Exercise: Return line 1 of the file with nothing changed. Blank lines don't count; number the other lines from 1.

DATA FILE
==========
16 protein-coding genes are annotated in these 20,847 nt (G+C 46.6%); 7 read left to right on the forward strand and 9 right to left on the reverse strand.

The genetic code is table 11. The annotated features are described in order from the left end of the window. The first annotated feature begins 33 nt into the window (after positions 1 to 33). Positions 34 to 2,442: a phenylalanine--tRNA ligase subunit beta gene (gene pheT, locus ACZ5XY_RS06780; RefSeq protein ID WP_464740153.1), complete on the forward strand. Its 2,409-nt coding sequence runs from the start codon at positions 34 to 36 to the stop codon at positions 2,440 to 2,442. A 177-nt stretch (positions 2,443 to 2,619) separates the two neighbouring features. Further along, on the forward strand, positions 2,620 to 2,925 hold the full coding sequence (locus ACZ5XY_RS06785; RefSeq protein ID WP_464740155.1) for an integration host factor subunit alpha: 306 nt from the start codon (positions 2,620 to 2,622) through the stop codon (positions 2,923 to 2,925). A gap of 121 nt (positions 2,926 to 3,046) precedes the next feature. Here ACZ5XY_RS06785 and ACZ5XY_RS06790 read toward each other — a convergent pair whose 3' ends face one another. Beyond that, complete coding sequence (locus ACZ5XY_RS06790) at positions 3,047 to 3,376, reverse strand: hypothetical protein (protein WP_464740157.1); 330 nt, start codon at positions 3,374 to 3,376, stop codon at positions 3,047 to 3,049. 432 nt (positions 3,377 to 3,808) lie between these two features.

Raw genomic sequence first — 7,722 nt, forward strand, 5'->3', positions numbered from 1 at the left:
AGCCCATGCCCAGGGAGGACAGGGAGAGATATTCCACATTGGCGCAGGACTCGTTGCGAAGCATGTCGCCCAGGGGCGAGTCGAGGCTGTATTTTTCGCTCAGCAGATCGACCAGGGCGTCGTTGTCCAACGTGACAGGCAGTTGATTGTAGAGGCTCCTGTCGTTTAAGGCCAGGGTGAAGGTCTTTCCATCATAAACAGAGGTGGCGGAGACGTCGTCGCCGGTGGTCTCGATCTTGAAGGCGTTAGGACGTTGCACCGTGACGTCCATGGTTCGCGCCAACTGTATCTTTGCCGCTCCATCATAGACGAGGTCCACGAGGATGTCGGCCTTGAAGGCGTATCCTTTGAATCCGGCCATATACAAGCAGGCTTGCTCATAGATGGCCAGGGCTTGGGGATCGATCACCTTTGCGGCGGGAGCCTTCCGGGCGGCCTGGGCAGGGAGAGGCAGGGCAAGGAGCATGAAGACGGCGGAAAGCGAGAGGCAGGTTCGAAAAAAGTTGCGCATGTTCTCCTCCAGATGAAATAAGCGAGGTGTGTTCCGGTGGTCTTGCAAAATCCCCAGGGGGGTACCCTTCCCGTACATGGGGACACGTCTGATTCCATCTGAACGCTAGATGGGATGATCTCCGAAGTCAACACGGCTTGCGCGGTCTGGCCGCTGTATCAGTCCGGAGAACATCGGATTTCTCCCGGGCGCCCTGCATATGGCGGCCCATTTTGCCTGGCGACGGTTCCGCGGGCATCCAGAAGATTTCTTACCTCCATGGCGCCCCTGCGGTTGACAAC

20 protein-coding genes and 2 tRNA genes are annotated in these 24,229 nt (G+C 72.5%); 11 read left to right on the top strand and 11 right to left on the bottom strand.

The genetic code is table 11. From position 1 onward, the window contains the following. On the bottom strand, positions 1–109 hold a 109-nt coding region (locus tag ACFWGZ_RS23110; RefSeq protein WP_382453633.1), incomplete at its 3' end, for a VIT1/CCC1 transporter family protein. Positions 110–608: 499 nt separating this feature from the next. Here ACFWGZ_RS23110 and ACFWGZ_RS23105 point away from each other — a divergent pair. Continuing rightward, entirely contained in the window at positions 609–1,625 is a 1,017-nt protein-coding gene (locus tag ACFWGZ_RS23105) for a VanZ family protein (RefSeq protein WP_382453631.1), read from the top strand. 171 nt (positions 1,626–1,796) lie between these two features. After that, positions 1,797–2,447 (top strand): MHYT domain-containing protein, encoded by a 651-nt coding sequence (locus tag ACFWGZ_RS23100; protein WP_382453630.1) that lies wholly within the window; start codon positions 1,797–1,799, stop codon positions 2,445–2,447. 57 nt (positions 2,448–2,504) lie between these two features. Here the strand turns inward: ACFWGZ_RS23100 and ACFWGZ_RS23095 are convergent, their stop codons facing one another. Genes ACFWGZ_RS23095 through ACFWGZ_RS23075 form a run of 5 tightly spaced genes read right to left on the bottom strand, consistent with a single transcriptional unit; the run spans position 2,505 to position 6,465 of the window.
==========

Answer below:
16 protein-coding genes are annotated in these 20,847 nt (G+C 46.6%); 7 read left to right on the forward strand and 9 right to left on the reverse strand.